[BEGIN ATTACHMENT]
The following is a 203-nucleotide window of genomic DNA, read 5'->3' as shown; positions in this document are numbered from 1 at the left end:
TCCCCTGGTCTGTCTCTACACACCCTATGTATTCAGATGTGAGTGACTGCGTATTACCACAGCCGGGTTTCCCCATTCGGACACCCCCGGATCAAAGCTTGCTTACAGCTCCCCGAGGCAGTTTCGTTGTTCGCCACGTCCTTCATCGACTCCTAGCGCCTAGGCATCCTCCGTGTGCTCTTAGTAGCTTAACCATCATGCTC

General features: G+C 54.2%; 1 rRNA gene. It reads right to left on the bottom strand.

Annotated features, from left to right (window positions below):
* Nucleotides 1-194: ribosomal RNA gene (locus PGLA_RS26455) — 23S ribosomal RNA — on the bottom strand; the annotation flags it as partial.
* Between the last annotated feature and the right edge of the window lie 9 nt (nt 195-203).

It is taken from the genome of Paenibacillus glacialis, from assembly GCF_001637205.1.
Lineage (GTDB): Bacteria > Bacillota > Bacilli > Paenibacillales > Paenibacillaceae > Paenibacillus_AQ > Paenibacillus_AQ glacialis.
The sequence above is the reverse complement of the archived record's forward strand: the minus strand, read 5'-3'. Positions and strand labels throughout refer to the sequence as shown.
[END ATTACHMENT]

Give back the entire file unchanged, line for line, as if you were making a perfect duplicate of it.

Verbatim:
The following is a 203-nucleotide window of genomic DNA, read 5'->3' as shown; positions in this document are numbered from 1 at the left end:
TCCCCTGGTCTGTCTCTACACACCCTATGTATTCAGATGTGAGTGACTGCGTATTACCACAGCCGGGTTTCCCCATTCGGACACCCCCGGATCAAAGCTTGCTTACAGCTCCCCGAGGCAGTTTCGTTGTTCGCCACGTCCTTCATCGACTCCTAGCGCCTAGGCATCCTCCGTGTGCTCTTAGTAGCTTAACCATCATGCTC

General features: G+C 54.2%; 1 rRNA gene. It reads right to left on the bottom strand.

Annotated features, from left to right (window positions below):
* Nucleotides 1-194: ribosomal RNA gene (locus PGLA_RS26455) — 23S ribosomal RNA — on the bottom strand; the annotation flags it as partial.
* Between the last annotated feature and the right edge of the window lie 9 nt (nt 195-203).

It is taken from the genome of Paenibacillus glacialis, from assembly GCF_001637205.1.
Lineage (GTDB): Bacteria > Bacillota > Bacilli > Paenibacillales > Paenibacillaceae > Paenibacillus_AQ > Paenibacillus_AQ glacialis.
The sequence above is the reverse complement of the archived record's forward strand: the minus strand, read 5'-3'. Positions and strand labels throughout refer to the sequence as shown.